The Feeling Is That Almost No Chance Johan Avoids The DL

johan screen

Things just keep getting worse and not better on the Johan Santana front.

Andy Martino spoke to more than one team source and the consensus seems to be that Johan Santana will not be ready by Opening Day which totally wipes out Santana’s assertion that “he knows what he’s doing” and everything is okay. “I know the deal, spring training is for training okay!”.

The Mets’ private expectations for Johan Santana’s April 1 availability are even grimmer than their public line of “we’ll see.”  Really, there is almost no chance that Santana avoids the disabled list at the beginning of the season, leaving the Mets in need of at least one additional starting pitcher — especially with Shaun Marcum still waiting to make his second Grapefruit League start.

Despite that, team insiders say it is almost certain that Jeremy Hefner, and not one of the options available outside the organization, will begin the year in the rotation. Other internal choices include Collin McHugh and Jenrry Mejia, but Hefner seems to have the edge.

Will Johan Santana be ready to take the ball on Opening Day?

It certainly doesn’t look that way from my perspective, and Joe D. may be right after all about Hefner who he has said on a few occasions to me, “I bet Heff’s the team’s number five.”

It’s looking like that right now.

More from PSL around 1 PM….

Originally Posted on  3/4 at 11:00 PM

What we have here is a failure to communicate. Or worse, a desire not to communicate.

Apparently, unbeknownst to manager Terry Collins, his veteran left-hander Johan Santana threw off the mound Sunday when the Mets earlier indicated it could be at least ten days before he would do so.ESPN reported this dialogue:

Collins: “What did you get on the mound for?”

Santana: “Because I felt good.”

Collins: “The last thing I need is to have you wake up tomorrow stiff and then we take a huge step backward because you wanted to show everybody you’re OK. I understand what you’re doing, but once in a while you’ve just got to let stuff slide away. You’ve just got to let it roll off your back and move on and get yourself ready.”

From that exchange, Collins was in the dark when Santana took the mound. And, Santana apparently didn’t care enough to follow the rest plan or to tell his manager.

This was amazingly ridiculous on the part of both.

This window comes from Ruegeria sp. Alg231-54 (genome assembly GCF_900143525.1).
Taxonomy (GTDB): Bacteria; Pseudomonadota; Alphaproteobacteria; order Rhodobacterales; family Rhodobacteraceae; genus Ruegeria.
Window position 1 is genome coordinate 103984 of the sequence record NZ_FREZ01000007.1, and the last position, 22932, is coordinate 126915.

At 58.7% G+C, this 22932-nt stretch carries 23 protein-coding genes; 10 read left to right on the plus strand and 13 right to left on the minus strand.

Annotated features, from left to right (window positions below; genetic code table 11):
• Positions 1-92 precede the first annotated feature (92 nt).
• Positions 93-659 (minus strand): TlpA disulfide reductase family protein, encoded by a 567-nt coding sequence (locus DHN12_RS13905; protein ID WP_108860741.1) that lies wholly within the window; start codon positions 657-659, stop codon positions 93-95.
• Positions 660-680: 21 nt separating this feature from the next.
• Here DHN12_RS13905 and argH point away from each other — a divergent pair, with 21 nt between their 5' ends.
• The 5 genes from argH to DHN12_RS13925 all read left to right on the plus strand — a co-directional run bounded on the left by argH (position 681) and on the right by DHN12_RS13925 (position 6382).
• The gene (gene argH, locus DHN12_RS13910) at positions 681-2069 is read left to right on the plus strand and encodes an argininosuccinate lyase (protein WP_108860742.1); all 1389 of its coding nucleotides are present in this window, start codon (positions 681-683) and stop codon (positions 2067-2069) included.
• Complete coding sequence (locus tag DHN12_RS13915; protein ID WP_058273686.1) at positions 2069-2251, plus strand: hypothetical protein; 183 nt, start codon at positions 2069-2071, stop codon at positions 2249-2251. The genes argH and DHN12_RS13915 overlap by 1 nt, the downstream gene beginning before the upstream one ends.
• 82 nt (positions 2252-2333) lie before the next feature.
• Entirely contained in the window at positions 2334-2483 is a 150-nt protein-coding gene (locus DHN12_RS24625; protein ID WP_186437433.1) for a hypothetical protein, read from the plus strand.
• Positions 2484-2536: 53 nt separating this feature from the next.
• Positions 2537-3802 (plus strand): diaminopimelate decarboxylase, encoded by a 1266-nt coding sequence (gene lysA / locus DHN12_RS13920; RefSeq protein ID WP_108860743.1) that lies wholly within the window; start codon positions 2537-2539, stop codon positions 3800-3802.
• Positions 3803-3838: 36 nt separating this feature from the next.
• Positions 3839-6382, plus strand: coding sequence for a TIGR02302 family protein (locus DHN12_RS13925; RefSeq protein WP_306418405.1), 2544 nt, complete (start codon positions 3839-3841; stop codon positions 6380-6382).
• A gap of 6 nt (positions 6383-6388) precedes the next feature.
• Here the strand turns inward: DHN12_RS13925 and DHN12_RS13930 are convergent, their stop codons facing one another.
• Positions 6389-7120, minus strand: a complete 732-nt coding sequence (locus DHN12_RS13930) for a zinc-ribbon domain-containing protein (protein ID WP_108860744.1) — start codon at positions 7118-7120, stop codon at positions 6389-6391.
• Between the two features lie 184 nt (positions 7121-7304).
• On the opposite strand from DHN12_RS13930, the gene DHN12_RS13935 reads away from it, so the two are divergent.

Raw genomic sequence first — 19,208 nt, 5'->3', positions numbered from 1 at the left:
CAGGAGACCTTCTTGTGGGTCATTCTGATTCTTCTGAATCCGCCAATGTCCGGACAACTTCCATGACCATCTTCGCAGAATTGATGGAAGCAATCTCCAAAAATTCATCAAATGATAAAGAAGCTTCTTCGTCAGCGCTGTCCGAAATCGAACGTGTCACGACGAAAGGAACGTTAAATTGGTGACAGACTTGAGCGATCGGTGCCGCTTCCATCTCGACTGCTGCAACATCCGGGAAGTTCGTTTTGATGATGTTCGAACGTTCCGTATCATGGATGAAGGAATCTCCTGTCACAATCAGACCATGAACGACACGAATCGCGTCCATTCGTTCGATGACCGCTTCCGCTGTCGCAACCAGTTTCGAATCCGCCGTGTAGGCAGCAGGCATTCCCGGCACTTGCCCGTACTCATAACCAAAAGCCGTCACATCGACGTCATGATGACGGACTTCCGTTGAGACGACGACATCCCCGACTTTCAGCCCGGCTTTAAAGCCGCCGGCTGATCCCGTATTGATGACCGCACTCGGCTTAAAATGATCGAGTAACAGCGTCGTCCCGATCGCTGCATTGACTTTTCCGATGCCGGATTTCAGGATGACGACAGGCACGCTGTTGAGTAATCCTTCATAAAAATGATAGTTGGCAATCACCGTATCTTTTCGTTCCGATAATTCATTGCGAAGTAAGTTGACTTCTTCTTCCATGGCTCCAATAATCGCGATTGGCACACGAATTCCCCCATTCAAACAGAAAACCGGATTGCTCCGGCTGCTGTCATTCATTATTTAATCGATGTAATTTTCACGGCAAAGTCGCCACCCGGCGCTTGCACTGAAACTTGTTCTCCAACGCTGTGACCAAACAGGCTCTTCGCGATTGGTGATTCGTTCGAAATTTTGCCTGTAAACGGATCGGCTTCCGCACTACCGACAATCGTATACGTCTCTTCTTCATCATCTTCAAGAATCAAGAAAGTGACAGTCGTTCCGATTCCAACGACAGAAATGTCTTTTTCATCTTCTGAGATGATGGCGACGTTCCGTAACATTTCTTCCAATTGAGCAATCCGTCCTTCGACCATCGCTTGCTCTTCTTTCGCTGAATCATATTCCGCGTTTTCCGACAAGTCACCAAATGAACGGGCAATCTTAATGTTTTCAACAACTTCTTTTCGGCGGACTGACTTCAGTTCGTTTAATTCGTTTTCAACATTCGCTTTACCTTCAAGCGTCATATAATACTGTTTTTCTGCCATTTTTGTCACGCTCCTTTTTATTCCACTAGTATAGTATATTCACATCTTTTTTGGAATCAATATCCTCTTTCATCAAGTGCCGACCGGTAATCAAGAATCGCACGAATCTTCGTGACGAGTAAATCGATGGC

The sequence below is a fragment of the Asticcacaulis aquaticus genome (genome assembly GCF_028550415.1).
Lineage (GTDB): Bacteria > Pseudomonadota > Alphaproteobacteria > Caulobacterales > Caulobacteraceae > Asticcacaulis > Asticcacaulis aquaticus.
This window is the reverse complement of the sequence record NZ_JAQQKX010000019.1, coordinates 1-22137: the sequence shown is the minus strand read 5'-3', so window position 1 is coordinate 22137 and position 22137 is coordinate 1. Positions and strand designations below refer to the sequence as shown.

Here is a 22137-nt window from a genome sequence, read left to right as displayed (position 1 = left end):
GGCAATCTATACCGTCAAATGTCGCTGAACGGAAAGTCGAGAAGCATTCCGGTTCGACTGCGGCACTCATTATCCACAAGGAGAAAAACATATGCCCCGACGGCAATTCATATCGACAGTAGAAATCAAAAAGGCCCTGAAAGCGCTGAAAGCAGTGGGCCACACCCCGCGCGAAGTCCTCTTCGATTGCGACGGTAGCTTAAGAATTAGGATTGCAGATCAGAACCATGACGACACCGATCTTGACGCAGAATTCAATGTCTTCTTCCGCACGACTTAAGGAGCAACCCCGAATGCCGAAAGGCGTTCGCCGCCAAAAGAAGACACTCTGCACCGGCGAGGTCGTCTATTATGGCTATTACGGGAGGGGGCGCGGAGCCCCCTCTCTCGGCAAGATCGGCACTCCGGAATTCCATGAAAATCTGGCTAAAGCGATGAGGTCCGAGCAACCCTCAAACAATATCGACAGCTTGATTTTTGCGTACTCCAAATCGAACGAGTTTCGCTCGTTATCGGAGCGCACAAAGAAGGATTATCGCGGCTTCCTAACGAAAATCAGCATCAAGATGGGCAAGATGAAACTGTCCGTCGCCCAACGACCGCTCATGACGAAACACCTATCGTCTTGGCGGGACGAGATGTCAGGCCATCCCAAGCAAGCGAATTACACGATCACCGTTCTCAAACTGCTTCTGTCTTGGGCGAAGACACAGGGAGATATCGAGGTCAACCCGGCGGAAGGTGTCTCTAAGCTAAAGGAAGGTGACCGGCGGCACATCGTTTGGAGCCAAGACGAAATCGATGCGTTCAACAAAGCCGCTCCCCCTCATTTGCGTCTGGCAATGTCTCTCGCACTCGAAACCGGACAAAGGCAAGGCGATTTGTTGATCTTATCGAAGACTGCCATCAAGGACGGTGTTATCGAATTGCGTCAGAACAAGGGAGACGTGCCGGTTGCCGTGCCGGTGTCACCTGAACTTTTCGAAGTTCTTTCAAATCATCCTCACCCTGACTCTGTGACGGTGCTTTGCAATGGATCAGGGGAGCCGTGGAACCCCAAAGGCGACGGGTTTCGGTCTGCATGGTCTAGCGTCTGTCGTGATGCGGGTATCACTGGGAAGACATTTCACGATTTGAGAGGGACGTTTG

First, as manager, how in the hell did Collins not know? It is a manager’s job to know everything that is going on with his team on all fronts. Everything. Do you think Joe Torre wouldn’t know? Do you think Tony La Russa wouldn’t know?

Secondly, Santana was incredibly selfish and stupid for risking his health just to prove criticism wrong. Pride is one thing, but pride for the sake of proving a meaningless point is simply reckless. If it would do any good, he should be fined. But, there’s nothing the Mets could do on that front that would affect Santana.

Thirdly, where was pitching coach Dan Warthen during all of this? A pitching coach should know at all times the work schedules for his pitchers. Rick Peterson and former pitching coach Guy Conti had it down to how many pitches they threw in the bullpen.

What about bullpen coach Ricky Bones? Ooops, I almost forgot, he was packing for the World Baseball Classic.

The Mets have not yet ruled out Opening Day, which is absurd because Santana would be rushed through no more than four starts when he would normally get six. This is begging for trouble. I can almost hear it now.

Collins is a lame duck manager who didn’t win any points by being unaware of something so important to the Mets. As for Santana, I don’t want to hear anymore about what a pro he is or about being a competitor. A real pro wouldn’t risk his health.

Of course, the perception eventually comes down to is Santana will make $31 million this year, including a buyout, so why should he care?

There’s a reason why the Mets are called amazing, and often it is because of stuff like this.

About John Delcos 577 Articles
I am an active member of the BBWAA and have covered Major League Baseball in several capacities for over 30 years, including 18 in New York working the Mets' and Yankees' beat. I also covered the Baltimore Orioles and the Cleveland Indians before that. Today I am a freelance writer and social director for several media outlets and a Senior Editor for Metsmerized Online.